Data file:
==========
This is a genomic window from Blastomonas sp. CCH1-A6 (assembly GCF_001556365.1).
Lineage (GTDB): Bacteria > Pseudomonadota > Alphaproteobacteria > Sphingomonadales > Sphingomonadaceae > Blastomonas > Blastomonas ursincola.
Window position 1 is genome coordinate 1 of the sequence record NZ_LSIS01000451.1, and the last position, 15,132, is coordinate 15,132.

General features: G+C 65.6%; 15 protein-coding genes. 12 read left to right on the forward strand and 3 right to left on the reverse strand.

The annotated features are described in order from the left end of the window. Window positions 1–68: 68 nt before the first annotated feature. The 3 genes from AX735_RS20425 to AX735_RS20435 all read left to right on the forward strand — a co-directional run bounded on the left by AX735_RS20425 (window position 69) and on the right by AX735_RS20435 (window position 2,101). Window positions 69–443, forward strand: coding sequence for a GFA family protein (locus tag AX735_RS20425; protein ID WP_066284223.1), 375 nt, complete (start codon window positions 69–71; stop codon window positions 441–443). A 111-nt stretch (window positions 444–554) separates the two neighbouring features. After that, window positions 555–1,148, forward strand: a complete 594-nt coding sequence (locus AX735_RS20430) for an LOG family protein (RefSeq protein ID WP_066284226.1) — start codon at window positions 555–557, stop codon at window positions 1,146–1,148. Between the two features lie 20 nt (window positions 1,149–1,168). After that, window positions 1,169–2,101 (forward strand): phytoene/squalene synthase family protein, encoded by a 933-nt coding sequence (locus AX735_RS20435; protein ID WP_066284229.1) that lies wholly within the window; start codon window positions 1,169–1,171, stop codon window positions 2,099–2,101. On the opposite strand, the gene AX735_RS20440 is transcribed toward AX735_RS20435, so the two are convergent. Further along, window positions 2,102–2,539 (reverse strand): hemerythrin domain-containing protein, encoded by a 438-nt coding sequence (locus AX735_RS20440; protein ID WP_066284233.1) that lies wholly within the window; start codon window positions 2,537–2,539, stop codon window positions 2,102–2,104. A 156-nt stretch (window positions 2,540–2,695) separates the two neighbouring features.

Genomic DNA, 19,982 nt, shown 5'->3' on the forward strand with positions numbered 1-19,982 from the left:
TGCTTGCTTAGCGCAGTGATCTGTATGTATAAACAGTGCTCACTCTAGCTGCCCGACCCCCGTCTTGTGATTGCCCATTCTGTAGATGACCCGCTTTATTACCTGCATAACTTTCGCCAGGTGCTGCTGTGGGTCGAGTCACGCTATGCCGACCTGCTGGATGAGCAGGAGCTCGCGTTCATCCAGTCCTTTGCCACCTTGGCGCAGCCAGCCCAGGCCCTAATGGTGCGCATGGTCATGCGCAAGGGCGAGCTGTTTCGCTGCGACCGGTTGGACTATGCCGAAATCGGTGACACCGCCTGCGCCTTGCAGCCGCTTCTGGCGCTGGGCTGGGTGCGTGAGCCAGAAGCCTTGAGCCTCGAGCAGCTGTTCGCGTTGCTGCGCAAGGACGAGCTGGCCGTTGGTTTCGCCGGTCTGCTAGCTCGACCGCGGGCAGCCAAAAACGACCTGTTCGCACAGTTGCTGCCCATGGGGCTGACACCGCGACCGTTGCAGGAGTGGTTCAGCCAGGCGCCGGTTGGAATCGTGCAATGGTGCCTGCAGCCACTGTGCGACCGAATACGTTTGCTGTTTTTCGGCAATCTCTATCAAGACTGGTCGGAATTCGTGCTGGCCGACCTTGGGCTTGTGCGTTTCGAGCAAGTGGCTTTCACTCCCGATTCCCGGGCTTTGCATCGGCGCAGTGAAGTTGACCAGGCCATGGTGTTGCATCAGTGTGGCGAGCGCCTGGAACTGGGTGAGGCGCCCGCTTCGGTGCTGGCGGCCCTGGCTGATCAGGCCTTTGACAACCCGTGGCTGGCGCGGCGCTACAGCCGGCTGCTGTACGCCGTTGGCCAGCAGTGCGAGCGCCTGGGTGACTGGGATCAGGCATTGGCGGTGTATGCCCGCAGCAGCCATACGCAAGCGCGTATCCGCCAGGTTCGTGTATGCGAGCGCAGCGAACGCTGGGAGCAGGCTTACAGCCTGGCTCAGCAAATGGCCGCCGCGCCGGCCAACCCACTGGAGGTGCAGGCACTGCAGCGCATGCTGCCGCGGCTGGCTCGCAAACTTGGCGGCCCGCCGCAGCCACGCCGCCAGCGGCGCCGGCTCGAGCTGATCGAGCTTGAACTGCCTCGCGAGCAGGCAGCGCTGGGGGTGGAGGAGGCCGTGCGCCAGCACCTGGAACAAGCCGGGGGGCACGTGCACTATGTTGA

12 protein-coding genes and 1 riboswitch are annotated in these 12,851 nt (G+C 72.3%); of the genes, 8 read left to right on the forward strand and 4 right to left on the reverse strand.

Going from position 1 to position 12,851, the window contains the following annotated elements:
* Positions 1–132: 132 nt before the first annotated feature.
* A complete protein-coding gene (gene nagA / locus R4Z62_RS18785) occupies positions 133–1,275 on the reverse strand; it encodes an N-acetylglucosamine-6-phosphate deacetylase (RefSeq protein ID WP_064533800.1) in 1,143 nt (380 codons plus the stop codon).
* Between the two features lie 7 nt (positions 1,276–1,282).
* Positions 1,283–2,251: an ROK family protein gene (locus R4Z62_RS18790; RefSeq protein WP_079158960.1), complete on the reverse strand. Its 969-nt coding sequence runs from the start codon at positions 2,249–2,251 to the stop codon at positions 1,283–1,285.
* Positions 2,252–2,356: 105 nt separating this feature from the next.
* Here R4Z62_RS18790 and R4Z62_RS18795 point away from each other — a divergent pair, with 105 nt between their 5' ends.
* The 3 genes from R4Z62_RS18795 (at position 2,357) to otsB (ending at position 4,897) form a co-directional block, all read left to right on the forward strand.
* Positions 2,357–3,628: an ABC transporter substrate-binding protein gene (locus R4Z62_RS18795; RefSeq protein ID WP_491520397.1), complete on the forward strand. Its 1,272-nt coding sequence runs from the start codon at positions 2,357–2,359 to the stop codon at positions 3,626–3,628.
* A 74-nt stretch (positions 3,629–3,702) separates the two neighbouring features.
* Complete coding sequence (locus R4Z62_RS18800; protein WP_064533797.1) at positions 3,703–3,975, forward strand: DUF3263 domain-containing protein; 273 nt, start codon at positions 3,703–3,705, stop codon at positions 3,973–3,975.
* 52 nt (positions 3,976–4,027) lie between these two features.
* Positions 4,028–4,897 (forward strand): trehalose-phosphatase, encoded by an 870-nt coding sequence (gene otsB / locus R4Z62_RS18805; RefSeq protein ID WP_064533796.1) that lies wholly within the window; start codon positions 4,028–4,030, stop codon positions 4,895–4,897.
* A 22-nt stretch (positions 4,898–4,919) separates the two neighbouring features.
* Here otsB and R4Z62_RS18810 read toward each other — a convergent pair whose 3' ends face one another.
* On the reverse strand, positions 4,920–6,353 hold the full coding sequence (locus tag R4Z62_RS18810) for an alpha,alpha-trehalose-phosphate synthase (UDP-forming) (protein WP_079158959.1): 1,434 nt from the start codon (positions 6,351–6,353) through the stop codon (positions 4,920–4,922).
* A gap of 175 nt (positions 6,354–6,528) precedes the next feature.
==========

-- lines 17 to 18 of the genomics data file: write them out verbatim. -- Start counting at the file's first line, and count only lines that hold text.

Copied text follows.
* Positions 2,357–3,628: an ABC transporter substrate-binding protein gene (locus R4Z62_RS18795; RefSeq protein ID WP_491520397.1), complete on the forward strand. Its 1,272-nt coding sequence runs from the start codon at positions 2,357–2,359 to the stop codon at positions 3,626–3,628.
* A 74-nt stretch (positions 3,629–3,702) separates the two neighbouring features.